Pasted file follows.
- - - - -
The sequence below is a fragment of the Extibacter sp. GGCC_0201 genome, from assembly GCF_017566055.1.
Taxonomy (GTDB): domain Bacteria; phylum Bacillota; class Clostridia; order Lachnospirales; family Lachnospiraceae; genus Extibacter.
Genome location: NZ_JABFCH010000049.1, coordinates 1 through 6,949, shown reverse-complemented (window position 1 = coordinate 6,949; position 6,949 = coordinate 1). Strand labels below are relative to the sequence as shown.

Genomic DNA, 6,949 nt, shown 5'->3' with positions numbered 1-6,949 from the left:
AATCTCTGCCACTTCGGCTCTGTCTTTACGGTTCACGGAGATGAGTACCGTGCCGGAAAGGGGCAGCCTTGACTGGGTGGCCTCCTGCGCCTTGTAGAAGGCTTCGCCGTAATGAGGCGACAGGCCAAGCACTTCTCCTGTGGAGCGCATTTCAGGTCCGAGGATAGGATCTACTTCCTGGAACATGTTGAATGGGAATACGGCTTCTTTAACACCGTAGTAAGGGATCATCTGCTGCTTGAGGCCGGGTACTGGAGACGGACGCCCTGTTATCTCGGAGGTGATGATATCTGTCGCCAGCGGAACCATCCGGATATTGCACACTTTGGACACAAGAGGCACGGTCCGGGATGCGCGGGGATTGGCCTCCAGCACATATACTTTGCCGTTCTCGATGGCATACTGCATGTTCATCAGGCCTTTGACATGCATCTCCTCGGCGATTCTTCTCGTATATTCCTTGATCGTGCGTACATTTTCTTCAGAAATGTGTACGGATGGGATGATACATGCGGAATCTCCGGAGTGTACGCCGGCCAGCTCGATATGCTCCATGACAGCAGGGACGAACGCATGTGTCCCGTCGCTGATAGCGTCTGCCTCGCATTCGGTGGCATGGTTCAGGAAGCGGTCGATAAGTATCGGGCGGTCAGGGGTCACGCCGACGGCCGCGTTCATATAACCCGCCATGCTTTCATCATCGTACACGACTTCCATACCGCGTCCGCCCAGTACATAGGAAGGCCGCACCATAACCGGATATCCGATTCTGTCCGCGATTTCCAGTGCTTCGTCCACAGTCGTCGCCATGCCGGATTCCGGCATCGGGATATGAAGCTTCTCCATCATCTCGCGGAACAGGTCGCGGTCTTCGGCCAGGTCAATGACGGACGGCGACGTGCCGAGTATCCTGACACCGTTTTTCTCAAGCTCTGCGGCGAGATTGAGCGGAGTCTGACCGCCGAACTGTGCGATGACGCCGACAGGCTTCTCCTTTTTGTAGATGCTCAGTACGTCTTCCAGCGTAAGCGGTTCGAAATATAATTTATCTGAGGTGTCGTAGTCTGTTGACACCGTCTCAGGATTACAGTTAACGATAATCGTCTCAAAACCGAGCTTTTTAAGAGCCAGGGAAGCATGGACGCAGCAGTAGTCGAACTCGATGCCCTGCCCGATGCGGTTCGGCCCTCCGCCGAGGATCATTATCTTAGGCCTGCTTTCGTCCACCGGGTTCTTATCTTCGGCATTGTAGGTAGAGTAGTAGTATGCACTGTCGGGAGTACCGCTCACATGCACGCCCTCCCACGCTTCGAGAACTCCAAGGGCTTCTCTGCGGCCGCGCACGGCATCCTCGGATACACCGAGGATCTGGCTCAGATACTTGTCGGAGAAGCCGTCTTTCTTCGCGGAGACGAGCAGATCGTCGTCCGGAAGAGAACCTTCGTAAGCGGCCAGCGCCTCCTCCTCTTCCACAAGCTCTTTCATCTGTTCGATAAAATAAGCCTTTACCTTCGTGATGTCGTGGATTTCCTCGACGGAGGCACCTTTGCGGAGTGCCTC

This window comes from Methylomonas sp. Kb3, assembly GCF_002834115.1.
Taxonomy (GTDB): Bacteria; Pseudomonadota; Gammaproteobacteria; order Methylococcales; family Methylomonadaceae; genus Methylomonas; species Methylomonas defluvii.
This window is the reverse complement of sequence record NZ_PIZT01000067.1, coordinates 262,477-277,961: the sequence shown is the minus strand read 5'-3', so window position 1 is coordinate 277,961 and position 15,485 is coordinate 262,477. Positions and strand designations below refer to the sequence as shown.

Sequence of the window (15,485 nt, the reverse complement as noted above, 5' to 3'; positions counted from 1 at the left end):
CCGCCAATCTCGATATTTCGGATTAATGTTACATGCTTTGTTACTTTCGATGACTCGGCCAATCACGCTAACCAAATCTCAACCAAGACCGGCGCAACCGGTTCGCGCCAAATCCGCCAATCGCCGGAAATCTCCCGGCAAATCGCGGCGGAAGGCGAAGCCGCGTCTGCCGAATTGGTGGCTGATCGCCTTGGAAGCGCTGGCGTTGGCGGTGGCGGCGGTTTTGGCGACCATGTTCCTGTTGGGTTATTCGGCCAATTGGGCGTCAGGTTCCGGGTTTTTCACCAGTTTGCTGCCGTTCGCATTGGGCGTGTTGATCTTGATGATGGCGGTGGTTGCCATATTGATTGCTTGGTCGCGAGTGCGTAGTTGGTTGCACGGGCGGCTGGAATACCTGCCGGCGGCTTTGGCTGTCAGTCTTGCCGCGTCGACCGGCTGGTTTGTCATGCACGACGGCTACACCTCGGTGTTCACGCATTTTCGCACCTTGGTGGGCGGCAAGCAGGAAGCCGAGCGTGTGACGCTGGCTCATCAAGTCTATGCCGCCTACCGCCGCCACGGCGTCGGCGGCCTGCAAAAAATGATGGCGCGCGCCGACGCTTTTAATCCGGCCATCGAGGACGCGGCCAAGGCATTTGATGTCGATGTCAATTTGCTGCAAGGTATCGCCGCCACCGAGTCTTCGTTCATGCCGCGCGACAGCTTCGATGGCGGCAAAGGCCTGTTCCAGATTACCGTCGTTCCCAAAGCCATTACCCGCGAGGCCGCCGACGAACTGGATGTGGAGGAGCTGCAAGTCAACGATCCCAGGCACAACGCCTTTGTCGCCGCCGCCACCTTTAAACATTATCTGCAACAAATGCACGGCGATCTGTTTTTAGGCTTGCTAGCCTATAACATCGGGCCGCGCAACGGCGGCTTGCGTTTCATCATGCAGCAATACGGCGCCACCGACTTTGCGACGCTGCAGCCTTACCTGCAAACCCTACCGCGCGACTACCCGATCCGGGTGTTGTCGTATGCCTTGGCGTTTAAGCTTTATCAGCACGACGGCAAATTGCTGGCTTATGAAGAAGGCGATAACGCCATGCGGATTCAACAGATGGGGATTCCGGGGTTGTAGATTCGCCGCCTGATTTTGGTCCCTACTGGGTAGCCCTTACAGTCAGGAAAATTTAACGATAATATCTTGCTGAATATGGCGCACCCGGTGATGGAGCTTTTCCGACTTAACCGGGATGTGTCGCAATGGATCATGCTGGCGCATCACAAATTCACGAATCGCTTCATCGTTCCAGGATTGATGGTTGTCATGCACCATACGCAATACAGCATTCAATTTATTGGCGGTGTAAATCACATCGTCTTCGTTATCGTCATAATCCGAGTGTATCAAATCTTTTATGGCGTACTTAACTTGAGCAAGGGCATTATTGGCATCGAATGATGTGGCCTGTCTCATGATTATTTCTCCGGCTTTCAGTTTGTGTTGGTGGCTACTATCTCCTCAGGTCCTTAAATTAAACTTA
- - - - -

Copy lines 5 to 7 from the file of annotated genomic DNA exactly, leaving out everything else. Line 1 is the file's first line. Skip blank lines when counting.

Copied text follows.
AATCTCTGCCACTTCGGCTCTGTCTTTACGGTTCACGGAGATGAGTACCGTGCCGGAAAGGGGCAGCCTTGACTGGGTGGCCTCCTGCGCCTTGTAGAAGGCTTCGCCGTAATGAGGCGACAGGCCAAGCACTTCTCCTGTGGAGCGCATTTCAGGTCCGAGGATAGGATCTACTTCCTGGAACATGTTGAATGGGAATACGGCTTCTTTAACACCGTAGTAAGGGATCATCTGCTGCTTGAGGCCGGGTACTGGAGACGGACGCCCTGTTATCTCGGAGGTGATGATATCTGTCGCCAGCGGAACCATCCGGATATTGCACACTTTGGACACAAGAGGCACGGTCCGGGATGCGCGGGGATTGGCCTCCAGCACATATACTTTGCCGTTCTCGATGGCATACTGCATGTTCATCAGGCCTTTGACATGCATCTCCTCGGCGATTCTTCTCGTATATTCCTTGATCGTGCGTACATTTTCTTCAGAAATGTGTACGGATGGGATGATACATGCGGAATCTCCGGAGTGTACGCCGGCCAGCTCGATATGCTCCATGACAGCAGGGACGAACGCATGTGTCCCGTCGCTGATAGCGTCTGCCTCGCATTCGGTGGCATGGTTCAGGAAGCGGTCGATAAGTATCGGGCGGTCAGGGGTCACGCCGACGGCCGCGTTCATATAACCCGCCATGCTTTCATCATCGTACACGACTTCCATACCGCGTCCGCCCAGTACATAGGAAGGCCGCACCATAACCGGATATCCGATTCTGTCCGCGATTTCCAGTGCTTCGTCCACAGTCGTCGCCATGCCGGATTCCGGCATCGGGATATGAAGCTTCTCCATCATCTCGCGGAACAGGTCGCGGTCTTCGGCCAGGTCAATGACGGACGGCGACGTGCCGAGTATCCTGACACCGTTTTTCTCAAGCTCTGCGGCGAGATTGAGCGGAGTCTGACCGCCGAACTGTGCGATGACGCCGACAGGCTTCTCCTTTTTGTAGATGCTCAGTACGTCTTCCAGCGTAAGCGGTTCGAAATATAATTTATCTGAGGTGTCGTAGTCTGTTGACACCGTCTCAGGATTACAGTTAACGATAATCGTCTCAAAACCGAGCTTTTTAAGAGCCAGGGAAGCATGGACGCAGCAGTAGTCGAACTCGATGCCCTGCCCGATGCGGTTCGGCCCTCCGCCGAGGATCATTATCTTAGGCCTGCTTTCGTCCACCGGGTTCTTATCTTCGGCATTGTAGGTAGAGTAGTAGTATGCACTGTCGGGAGTACCGCTCACATGCACGCCCTCCCACGCTTCGAGAACTCCAAGGGCTTCTCTGCGGCCGCGCACGGCATCCTCGGATACACCGAGGATCTGGCTCAGATACTTGTCGGAGAAGCCGTCTTTCTTCGCGGAGACGAGCAGATCGTCGTCCGGAAGAGAACCTTCGTAAGCGGCCAGCGCCTCCTCCTCTTCCACAAGCTCTTTCATCTGTTCGATAAAATAAGCCTTTACCTTCGTGATGTCGTGGATTTCCTCGACGGAGGCACCTTTGCGGAGTGCCTC

This window comes from Methylomonas sp. Kb3, assembly GCF_002834115.1.
Taxonomy (GTDB): Bacteria; Pseudomonadota; Gammaproteobacteria; order Methylococcales; family Methylomonadaceae; genus Methylomonas; species Methylomonas defluvii.